(DND Photo)

HMCS Teme (K458) (River-class).

 (Ron Bell Photo)

HMCS Teme (K458) (River-class).

HMCS Thetford Mines (K459)

 (John Lyon Photo)

HMCS Thetford Mines (K459) (River-class).  Built by Morton Engineering & Dry Dock, Co., Quebec City, she was commissioned on 24 May 1944, at Quebec City.  HMCS Thetford Mines arrived in Bermuda on 12 Jul 1944 to work up, returning to Halifax on 16 Aug 1944.  Soon afterward she was assigned to EG 25.  She was transferred with the group to Londonderry in November, and served in UK waters from then until VE-Day, working out of 'Derry, and for a time out of Rosyth.  On 7 Mar 1945, she helped sink U-1302 in St. George's Channel, and on 23 Mar 1945, HMCS Thetford Mines rescued 33 of the 47 crewmembers of U-1003 (sunk by HMCS New Glasgow), 16 miles northwest of Innistrahull.  Two of the rescued men later died.  On 11 May 1945 she arrived in Lough Foyle as escort to eight surrendered U-Boats.  She returned home late in May 1945, was paid off 18 Nov 1945 at Sydney and laid up at Shelburne.  In 1947 she was sold to a Honduran buyer who proposed converting her into a refrigerated fruit carrier.

 (Library and Archives Canada Photo, MIKAN No. 4950808)

HMCS Thetford Mines (K459) (River-class),  twin 20-mm Oerlikon AA Guns on a powered mount, ca 1945.

(Library and Archives Canada Photo, MIKAN No. 4950915)

HMCS Thetford Mines (K459) (River-class), escorting surrendered U-boats, May 1945.

 (John Lyon Photo)

HMCS Thetford Mines arrived in Lough Foyle as escort to eight surrendered U-Boats, including this one, on 11 May 1945.

 (John Lyon Photo)

HMCS Thetford Mines arrived in Lough Foyle as escort to eight surrendered U-Boats, including these two, on 11 May 1945.

(Library and Archives Canada Photo, MIKAN No. 4950917)

HMCS Thetford Mines (K459) (River-class), bridge.

 (Library and Archives Canada Photo, MIKAN No. 4950916)

HMCS Thetford Mines (K459) (River-class), bridge, ca 1944.

HMCS Toronto (K538)

 (Thomas J. Simpson Photo)

HMCS Toronto (K538) (River-class).  Laid down as HMCS Giffard (K538), she was renamed and commissioned on 6 May 1944, at Lévis as HMCS Toronto (K538).  She arrived at Halifax on 28 May 1944 leaving on 18 Jun 1944 for a month's working-up in Bermuda.  In Aug 1944, HMCS Toronto was allocated to EG 16, Halifax, but for the next few weeks operated principally from Sydney.  Following repairs in Nov 1944 she joined Halifax Force and was employed locally until May 1945, when she began five months' training duty at HMCS Cornwallis.  Paid off on 27 Nov 1945, she was placed in reserve at Shelburne, but was re-commissioned on 26 Mar 1953, after conversion to a Prestonian class ocean escort (319).  She was paid off for the last time on 14 Apr 1956, having been lent to the Norwegian Navy, which renamed her HNoMS Garm.  She was permanently transferred in 1959, and re-classed in 1965 as a torpedo boat depot ship - simultaneously renamed HNoMS Valkyrien, she served a further 13 years before being disposed of.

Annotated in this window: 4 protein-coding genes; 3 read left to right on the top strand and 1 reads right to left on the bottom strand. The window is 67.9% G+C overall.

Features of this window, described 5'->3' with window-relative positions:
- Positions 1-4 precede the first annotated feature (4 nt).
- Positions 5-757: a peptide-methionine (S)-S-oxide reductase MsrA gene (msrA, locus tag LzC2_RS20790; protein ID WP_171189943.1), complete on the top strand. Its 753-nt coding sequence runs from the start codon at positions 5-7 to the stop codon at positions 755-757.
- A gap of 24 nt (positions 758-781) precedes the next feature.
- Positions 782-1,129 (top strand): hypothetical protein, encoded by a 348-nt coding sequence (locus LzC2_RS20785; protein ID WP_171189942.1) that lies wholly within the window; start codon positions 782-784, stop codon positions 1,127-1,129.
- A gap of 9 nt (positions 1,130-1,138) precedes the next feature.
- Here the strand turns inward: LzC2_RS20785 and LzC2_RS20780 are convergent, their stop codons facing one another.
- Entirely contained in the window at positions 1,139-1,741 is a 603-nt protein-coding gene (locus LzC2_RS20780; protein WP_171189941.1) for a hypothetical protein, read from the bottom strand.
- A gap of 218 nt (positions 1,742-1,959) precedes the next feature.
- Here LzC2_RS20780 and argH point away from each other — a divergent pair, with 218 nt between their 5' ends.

(DND Photo)

HMCS Toronto (K538) (River-class).

HMCS Valleyfield (K329)

 (Bob Fenton Photo)

HMCS Valleyfield (K329) (River-class).  Built at Quebec City, she was commissioned there 7 Dec 1943.  She arrived at Halifax on 20 Dec 1943 and commenced working up in St. Margaret's Bay, completing the process in Bermuda.  She left Halifax at the end of Feb 1944, to join EG C-1 and sailed for the UK with convoy SC.154, but was detached to Horta en route, escorting a tug and its tow, the rescue ship Dundee.  Her next assignment was to escort the damaged HMCS Mulgrave, in tow from Horta for the Clyde.  The three left the Azores on 14 Mar 1944 and joined convoy SL.151 (from Sierra Leone) three days later.  HMCS Valleyfield made one return trip to Canada, and on her next trip left Londonderry on 27 Apr 1944 with convoy ON.234.  On 7 May 1944, HMCS Valleyfield was sunk by a single acoustic torpedo by U-548 (Kptlt Eberhard Zimmermann) 0435hrs, 50 miles SE of Cape Race, 46-03N 52-24W.  At the time, HMCS Valleyfield was part of escort group C1, performing a search for the U-boat.  HMCS Valleyfield sank so quickly that other ships in the group did not immediately realize what had happened.  A combination of the ship's quick sinking, the delay in rescue efforts, and the cold water resulted in only 38 survivors with 125 crew members including LCdr English lost.  Survivors were rescued by HMCS Giffard (K402).  She was the only RCN ship of her class to be lost.

 (Bob Fenton Photo)

HMCS Valleyfield (K329) (River-class).

HMCS Victoriaville (K684) 

 (Bob Macklem Photo)

HMCS Victoriaville (K684) (River-class).  Commissioned on 11 Nov 1944, at Quebec City, she arrived at Halifax on 03 Dec 1944 and late that month proceeded to Bermuda to work up.  In Feb 1945, she was assigned to EG C-9, leaving Halifax on 27 Feb 1945 to join convoy SC.168 for her passage to Londonderry, where the group was based.  HMCS Victoriaville (K684) spent the balance of the war on North Atlantic convoy duty.  She left Barry, Wales, on 02 May 1945 to pick up convoy ON.300 on her way home to Canada, and on 12 May 1945 escorted the surrendered U-190 into Bay Bulls, Newfoundland.  She began tropicalization refit at Saint John, NB, on 24 May 1945, but work was stopped on 20 Aug 1945, and on 17 Nov 1945 the ship was paid off at Sydney and laid up at Shelburne.  Subsequently sold to Marine Industries Ltd., she was re-acquired by the RCN and re-commissioned on 25 Sep 1959, following conversion to a Prestonian class ocean escort (320).  On 21 Dec 1966, she assumed the name and duties of the retiring diving tender HMCS Granby, but was paid off 31 Dec 1973, and sold for scrap the following year.

 (DND Photo)

HMCS Victoriaville (K684) (River-class).

HMCS Waskesiu (K330)

 (Library and Archives Canada Photo, MIKAN No. 4821046)